PILN Overview

Invasive species are one of the greatest threats to biodiversity in island ecosystems. When a species is accidentally or intentionally introduced into a new landscape or seascape, the consequences can be devastating, posing a large threat to agriculture, public health, tourism, and other economic activities. Invasive plants and animals can spread unchecked, disrupting natural cycles and costing billions.

Invasives are a priority for Pacific Island nations because islands are highly vulnerable to invasions that can result in catastrophic loss of biodiversity and other impacts. However, the relatively small size and isolation of most islands offer important opportunities for preventing new invasions and eradicating existing pest species.

In some parts of the Pacific, experienced conservation professionals have developed model programs to prevent, eradicate, or control certain high-priority invaders, such as rodents, feral animals, and invasive weeds. However, conservation practitioners in the Pacific represent a host of different agencies and countries, and most are geographically and professionally isolated. As a result, few Pacific conservationists currently have the information, expertise, and support they need to manage invasive species effectively.

Peer Learning Networks

Peer learning networks are a proven strategy for improving conservation skills and building cooperation between trained professionals. By bringing peers together with conservation experts, learning networks foster new ideas and practical, site-specific solutions. Multi-disciplinary project teams can work together on strategies with critical input from other teams and experts, resulting in a common vision and a plan for effective conservation action.

The PILN mission is:

to empower effective invasive species management through a participant-driven network that meets priority needs, rapidly shares skills and resources, provides links to technical expertise, increases information exchange, and accelerates on-the-ground action.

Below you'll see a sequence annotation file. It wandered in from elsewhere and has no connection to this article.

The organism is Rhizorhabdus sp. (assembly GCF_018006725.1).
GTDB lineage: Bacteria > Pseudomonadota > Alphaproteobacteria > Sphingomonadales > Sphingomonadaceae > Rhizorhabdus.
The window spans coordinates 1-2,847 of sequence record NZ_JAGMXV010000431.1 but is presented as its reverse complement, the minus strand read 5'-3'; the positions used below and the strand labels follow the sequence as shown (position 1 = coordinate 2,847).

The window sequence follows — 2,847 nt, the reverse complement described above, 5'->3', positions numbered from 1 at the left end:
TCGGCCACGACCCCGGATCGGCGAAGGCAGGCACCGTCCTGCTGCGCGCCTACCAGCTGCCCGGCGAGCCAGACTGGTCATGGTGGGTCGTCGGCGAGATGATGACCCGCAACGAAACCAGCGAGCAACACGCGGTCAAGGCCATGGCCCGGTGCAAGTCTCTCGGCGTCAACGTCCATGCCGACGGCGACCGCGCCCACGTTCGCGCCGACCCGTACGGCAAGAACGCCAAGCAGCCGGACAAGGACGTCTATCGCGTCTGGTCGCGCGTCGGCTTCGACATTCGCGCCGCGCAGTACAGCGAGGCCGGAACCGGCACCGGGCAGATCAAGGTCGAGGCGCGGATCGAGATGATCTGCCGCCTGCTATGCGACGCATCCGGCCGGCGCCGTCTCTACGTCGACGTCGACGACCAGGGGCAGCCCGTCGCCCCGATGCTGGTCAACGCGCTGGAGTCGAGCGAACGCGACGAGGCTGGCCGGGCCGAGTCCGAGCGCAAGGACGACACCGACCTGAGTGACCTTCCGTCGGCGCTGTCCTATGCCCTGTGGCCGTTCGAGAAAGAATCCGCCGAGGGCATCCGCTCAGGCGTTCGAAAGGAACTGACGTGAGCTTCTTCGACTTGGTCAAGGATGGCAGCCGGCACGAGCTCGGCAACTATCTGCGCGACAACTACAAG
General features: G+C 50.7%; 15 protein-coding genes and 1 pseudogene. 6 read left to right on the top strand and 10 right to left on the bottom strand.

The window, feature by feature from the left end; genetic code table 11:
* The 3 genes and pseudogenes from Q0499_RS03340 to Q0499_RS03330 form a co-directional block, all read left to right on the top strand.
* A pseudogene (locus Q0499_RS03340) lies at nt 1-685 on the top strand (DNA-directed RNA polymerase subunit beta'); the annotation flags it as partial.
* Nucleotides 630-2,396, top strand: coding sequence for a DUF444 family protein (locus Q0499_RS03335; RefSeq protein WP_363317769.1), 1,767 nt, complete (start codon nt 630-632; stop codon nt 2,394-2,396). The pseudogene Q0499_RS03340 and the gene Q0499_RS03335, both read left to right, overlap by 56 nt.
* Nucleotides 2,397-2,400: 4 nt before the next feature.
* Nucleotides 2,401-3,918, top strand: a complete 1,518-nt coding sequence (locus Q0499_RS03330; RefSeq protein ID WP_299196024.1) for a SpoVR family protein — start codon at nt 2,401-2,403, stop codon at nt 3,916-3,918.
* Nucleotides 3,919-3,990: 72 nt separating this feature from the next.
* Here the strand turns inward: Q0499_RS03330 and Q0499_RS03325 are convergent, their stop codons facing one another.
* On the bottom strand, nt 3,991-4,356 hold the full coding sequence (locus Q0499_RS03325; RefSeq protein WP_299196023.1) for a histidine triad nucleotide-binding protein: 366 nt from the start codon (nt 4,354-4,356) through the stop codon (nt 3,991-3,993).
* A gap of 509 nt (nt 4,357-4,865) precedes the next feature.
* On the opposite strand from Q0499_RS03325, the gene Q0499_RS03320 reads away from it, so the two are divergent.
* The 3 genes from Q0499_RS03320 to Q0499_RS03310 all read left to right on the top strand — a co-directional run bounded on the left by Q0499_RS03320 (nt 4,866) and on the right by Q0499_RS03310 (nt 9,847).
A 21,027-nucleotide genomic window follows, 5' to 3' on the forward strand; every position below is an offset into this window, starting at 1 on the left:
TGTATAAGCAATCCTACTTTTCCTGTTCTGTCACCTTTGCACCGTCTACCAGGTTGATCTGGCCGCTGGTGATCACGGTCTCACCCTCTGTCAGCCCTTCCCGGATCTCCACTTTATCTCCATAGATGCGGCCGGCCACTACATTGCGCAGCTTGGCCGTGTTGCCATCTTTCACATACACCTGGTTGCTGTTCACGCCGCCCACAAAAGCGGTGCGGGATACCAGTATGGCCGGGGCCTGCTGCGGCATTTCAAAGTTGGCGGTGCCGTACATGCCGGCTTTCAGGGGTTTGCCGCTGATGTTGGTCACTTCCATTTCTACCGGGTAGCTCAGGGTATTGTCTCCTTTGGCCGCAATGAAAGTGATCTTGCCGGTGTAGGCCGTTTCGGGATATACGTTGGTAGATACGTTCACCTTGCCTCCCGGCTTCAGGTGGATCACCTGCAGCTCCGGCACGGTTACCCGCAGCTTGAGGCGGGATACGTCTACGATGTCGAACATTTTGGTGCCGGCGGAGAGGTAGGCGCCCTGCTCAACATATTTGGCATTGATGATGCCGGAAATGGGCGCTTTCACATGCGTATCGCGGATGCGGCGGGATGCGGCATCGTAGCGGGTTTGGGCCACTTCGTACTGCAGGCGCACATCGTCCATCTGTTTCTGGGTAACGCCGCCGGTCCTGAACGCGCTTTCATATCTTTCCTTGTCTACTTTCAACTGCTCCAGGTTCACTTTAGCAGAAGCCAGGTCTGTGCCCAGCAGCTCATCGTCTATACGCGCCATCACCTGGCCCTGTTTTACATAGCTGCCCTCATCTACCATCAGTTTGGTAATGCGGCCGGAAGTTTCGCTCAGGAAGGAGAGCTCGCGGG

PILN serves Teams of Pacific Island agencies responsible for invasives management, including agencies responsible for agriculture and natural resource management, international trade and border control, as well as environment and conservation.

Network activities

*** Our next PILN meeting is 1–5 August 2016 in Samoa. ***

Periodic network meetings are held, where the participants determine the specific invasive species issues that they will address using the network, PILN's activities and agenda being determined by the individual and shared needs of the participants. PILN has worked closely with the Pacific Islands Initiative (PII), resources from which are now held in repository to help spread the lessons learned from PII demonstration projects in the region. Examples of projects include:

  • Developing a national invasives strategy;
  • Designing a public awareness programme;
  • Eradicating various invasive weeds;
  • Restoring offshore islands by the removal of rats, ants and other invasive species.

The PILN secretariat has been established at SPREP in Samoa. The network coordinator recruits the teams, organises meetings and activities, and provides ongoing support to network participants. PILN Soundbites, an outline of regional activities and achievements, is periodically distributed to the network to celebrate success.

The Pilot programme

A 2-year pilot programme of PILN was launched in Palau in May 2006 and completed at the end of May 2008. Activities and achievements over the pilot have been summarised and the experience analysed for the lessons learned in the design and establishment of peer-learning networks.

An external review of the network was carried out in May 2008 and concluded that:

  • PILN was regarded, both by partner organisations and in-country participants, as having been a great success.
  • There is demand for the expansion of PILN to all countries and territories of the SPREP region.
  • A full-time coordinator is essential for maintaining the network.
  • PILN’s greatest weaknesses were identified as insecurity of funding and a poor institutional framework.
  • PILN is an excellent model for capacity building using learning networks. It has wide applicability in many areas other than invasive species.

We believe that PILN will be a highly effective, far-reaching, and sustainably financed strategy to address invasive species and that the network will have a lasting impact on conservation in Pacific Island nations.


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